I recently met with a prospective client and one of the things we discussed was my blog. I’m always interested to hear what people think about it – their likes, dislikes and favorite posts. What’s interesting is the different messages people take from the same blog. It’s a great example of perspective and how it influences your interaction and learning.
For example, my three most recent blog posts were The Most Important Rule of Connecting, Social Media Abandonment and Big Lessons from a Mini Contest. If you read them, on the surface they were about social networking, social media and marketing/contests respectively.
Depending on your perspective, you may have read those posts and taken away different messages. Hopefully a small business owner read those posts and tried to apply the information to his/her business. Hopefully a job seeker read those posts and applied the lessons to his/her job search. Someone in marketing hopefully took away different points too.
I’m not sure that enough people read and learn with perspective. As I review the analytics of my previous posts, the ones with the most views and comments tend to be the ones that are the most universal – at least on the surface. I suppose in today’s world where we must compete for limited attention spans and available time, that’s natural and not very surprising.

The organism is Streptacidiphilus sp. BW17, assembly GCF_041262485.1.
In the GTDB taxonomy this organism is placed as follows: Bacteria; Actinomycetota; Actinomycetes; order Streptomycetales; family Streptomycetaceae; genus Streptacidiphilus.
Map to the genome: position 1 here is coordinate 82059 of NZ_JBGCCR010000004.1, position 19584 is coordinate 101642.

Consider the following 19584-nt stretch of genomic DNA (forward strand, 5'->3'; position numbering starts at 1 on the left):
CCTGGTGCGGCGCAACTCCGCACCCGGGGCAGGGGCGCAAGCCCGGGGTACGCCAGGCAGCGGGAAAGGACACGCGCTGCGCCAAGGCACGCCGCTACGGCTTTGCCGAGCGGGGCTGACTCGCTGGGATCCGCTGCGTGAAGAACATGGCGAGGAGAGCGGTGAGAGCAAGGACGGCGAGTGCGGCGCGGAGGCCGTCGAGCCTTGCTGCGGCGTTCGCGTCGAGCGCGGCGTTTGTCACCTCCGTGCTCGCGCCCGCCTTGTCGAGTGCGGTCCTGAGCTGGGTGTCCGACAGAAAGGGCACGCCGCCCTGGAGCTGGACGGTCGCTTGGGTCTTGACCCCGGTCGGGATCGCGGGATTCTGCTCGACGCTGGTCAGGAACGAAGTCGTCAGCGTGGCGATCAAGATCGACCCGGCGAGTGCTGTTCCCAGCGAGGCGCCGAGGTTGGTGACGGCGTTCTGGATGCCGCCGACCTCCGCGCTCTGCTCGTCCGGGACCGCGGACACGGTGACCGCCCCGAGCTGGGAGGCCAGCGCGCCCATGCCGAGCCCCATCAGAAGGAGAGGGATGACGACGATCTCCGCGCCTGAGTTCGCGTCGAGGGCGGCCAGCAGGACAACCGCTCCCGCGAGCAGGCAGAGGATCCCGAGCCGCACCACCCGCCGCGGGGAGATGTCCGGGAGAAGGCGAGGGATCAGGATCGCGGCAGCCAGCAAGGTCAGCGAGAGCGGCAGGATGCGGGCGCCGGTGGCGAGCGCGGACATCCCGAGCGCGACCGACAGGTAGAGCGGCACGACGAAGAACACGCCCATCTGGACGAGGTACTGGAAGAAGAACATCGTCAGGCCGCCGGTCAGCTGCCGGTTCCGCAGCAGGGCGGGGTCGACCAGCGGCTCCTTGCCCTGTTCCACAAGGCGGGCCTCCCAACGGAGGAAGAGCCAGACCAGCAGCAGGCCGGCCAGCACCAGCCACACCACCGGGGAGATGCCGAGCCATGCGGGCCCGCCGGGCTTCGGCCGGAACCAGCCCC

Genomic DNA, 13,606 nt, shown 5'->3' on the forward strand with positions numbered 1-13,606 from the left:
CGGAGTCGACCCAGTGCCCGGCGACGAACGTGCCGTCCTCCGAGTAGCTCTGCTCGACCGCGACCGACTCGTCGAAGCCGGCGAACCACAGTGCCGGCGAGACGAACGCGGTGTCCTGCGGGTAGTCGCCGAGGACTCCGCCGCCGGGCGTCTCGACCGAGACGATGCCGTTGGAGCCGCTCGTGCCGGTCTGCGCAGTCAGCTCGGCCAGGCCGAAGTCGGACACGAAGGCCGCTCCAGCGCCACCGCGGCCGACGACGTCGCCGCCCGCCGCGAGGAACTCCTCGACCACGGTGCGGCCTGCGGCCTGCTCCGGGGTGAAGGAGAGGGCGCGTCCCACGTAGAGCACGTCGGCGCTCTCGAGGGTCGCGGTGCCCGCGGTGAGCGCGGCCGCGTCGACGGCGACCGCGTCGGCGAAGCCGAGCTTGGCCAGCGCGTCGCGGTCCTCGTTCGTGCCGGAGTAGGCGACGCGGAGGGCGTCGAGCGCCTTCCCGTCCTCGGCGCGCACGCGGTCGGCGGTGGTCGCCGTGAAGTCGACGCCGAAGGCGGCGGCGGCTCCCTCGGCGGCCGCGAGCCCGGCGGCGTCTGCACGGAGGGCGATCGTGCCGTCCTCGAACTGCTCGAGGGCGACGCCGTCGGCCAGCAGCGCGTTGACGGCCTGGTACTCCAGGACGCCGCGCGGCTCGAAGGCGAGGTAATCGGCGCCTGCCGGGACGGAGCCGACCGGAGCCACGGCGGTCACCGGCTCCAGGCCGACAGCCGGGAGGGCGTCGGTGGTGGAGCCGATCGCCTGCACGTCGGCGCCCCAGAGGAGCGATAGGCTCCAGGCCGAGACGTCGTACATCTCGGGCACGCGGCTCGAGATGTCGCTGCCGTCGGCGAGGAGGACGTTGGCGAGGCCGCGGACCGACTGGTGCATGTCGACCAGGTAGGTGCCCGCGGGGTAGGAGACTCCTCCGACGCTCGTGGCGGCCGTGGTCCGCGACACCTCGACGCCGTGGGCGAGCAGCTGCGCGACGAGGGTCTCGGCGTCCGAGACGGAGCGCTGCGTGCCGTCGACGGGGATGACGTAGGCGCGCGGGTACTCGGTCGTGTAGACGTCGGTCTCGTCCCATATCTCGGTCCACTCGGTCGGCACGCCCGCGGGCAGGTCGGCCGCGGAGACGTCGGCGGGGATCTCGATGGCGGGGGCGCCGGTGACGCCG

As an author of a blog with weekly content, I have to decide how to properly craft both the content and the headline. There’s a line between being so specific that you limit your potential audience, versus being so broad that you mislead your potential audience. There’s a line between wanting to grow your blog readership “organically” versus sensationalism.
The most “popular” blog of my previous three was The Most Important Rule of Connecting. It drew almost 4x more than the others, despite similar promotion. Perhaps it’s because there’s somewhat of a universal application to most readers, whether it’s connecting for business or for personal reasons. Perhaps, people didn’t have to read that post using their “perspective glasses” compared to the others.
So how about you? Now that I’ve drawn your attention to reading with perspective, what new things have you learned from my previous posts? Is there one post in particular you learned the most from? Is there a particular topic you’d like to see me cover in a future post? As always, thank you for reading!